We know it's the all-consuming flux with you: except it seems that you think it will eventually lead to some kind of socio-encyclopedic harmony. But are you trying to document the world or effectively take over it? Mother Wikipedia with a finger on everything? You really do read like a brain scientist in a sci-fi film. I don't yet know how but it WILL be done! No, no, think of how the species will benefit! I can't believe you said "We are stopped where we encounter resistance." I still need to know how many people your brand of inclusionists represent here, and the more I hear frankly the more I need to know.
I do still believe somewhere inside that Wikipedia can stabilise and genuinely work (though I can never be casual over any single thing it does wrong - I just don't think it has a God-given right to ever do any kind of harm, and especially not wilfully to achieve these kind of ludicrous aims), but I think I'd fight to the grisly death to stop it touching everything in the way you want it to. There has to be an escape - there has to ultimately be democracy in life (I don't mean the party-based system I mean the chance to decide and escape). Are these Chapters going to contain soldiers of peace I wonder? Warriors with a two finger pen? Survival often dictates that resistance eventually has to be fought. Can't you see that your road is the road to more problems, more work, more editor/encyclopedic decline and a whole bag of more trouble? Matt Lewis (talk) 12:53, 12 March 2013 (UTC)
The democracy should be internal; Wikipedia is already greatly limited by having a single internal authority and the endless struggles this creates. One approach that is ideologically appealing, but seems like a big step backward technically at least for now, is Ward Cunningham's The Federated Wiki. Another is simply to have lots of Wikis, which has happened, but they are not integrated with each other well enough. Dumping more and more articles in wikipedia.org per se is for now not quite a perfect solution, because Wikipedia has been tainted by those trying to take control of the massive resources accumulated and shape them for their own purposes, but the underlying "inclusionist" ideal remains valid - that all knowledge can be brought out and effectively organized where people can freely and easily learn it. Wnt (talk) 14:18, 12 March 2013 (UTC)
It's like you're posing the ideal communism: the single-party democracy. Except that certainly here it will collapse under it's own weight and will never ultimately work for the people at all: especially with the influence of a completely separate world outside it. As I've said, inclusionism - both as an ideal and in practice - is just nuts as far as I'm concerned. One approach has to win out eventually, or things will steadily get worse and worse regardless. The one thing I would agree with is that 'breaking news' should be only allowed on the news wiki, if anywhere at all in wiki-form. Nobody is or can be trained to recompose and make-encyclopedic on-the-fly references at that level of legal and social importance – I find it just crazy that people think “we” can: we 100% can't – and it seems to me that it's largely enthusiastic but arrogant and often-ignorant kids who tend to pile in in this area: the very people with the least ability to achieve it. It only works at all on the basis that it can all be changed at some point – I find that 'get out' totally immoral in this area. It's been a real stain on Wikipedia that people will find hard to rub off if the crap ever really hits the fan for any reason. The last thing the WMF would want is for every dodgy matter to pile up all at once: the more they don't deal with, the more chance there is of that happening. Matt Lewis (talk) 17:01, 12 March 2013 (UTC)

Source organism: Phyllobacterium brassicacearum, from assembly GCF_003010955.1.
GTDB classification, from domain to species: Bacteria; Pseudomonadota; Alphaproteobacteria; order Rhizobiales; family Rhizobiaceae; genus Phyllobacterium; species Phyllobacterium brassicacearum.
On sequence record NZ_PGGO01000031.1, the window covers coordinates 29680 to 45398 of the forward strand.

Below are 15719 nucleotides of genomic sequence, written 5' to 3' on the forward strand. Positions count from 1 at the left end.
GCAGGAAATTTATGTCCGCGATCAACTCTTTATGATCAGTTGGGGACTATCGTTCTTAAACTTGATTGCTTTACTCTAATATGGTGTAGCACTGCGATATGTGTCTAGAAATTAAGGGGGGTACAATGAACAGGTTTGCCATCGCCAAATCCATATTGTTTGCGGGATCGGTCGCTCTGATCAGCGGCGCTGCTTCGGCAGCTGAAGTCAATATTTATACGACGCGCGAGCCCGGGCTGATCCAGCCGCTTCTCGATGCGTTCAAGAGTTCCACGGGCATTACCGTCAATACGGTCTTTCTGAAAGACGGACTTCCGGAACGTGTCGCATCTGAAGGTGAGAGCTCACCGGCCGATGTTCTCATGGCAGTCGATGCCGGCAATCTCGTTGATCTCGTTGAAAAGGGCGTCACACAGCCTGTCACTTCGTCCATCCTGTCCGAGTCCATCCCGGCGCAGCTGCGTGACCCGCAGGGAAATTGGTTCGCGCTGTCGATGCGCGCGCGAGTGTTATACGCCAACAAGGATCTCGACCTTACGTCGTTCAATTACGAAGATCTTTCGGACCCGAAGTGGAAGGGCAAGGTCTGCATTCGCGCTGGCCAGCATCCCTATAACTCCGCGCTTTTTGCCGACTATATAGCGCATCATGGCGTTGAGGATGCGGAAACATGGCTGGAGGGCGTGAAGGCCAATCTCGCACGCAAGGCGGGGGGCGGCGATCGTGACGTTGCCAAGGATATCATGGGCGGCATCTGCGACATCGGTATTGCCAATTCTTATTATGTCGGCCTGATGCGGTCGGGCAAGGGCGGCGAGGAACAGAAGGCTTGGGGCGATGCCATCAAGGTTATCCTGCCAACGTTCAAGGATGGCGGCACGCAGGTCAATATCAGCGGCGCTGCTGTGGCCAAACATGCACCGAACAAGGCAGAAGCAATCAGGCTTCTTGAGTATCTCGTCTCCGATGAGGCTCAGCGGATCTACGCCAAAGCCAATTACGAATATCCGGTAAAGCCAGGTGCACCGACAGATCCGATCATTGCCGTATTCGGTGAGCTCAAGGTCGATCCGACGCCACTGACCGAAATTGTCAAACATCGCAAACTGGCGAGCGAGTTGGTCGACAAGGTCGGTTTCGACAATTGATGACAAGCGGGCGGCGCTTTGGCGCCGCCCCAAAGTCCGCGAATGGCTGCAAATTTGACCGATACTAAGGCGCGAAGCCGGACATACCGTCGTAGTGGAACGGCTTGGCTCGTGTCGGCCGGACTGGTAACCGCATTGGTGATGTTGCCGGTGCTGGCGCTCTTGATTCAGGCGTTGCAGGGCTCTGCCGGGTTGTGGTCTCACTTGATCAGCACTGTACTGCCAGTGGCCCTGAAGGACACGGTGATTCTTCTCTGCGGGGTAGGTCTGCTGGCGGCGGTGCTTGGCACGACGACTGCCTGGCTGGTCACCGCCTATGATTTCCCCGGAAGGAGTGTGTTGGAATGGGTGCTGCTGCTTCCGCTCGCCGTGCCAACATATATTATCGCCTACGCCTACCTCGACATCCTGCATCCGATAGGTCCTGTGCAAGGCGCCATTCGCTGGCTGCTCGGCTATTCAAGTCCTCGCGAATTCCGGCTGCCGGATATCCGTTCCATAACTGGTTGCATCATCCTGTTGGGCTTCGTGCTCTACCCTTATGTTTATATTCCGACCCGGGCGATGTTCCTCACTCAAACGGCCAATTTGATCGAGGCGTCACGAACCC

You make it sound like it's so difficult. It's not. Just let people write what the sources say. No nonsense about this more important than that, this good to cover and that bad to cover, just let everybody work side by side and pile up reliably sourced data. Accurately rendering the world is not immoral. Your claim that "no one can be trained" to summarize breaking news stories is preposterous. Wnt (talk) 18:28, 12 March 2013 (UTC)
Where is the evidence that even suggests reporting controversial breaking news isn't difficult? Look at Wikipedia for heaven's sake, and try and understand the complexity of life (esp crime and the media) please. It's Wikipedia echoing the percentage errors of the sources, crossing unacceptably into the grey areas of media ethics, and nowhere else on Wikipedia is the average editor's ever-present propensity to morph already-problematic text in sources into totally new standalone sentences so potentially damaging. I earnestly believe that you have a responsibility to be responsible, whatever extreme position you cling to over Not The Truth. I hope you are not suggesting that Wikipedia (or even Wikimedia) trains troops of Super Wikipedians for Breaking News (and other areas no doubt) and allow no one else in? Because that pretty much where your crazy vision is heading: it's the only way through for it. I genuinely find some of your responses disturbing. You always insist that everything remains a stub or a summary (in this case) - but it never ever does or it never initially is. And that will be sometimes because often the less you write Wnt, actually the harder (bordering on impossible sometimes in some areas not to expand) that it is. I wonder how much article writing you have actually done (actually having a little look you are lucky I can tolerate Chinese herbal medicine on here - I bet you've had some battles there old son. Inclusionism indeed.) Matt Lewis (talk) 19:39, 12 March 2013 (UTC)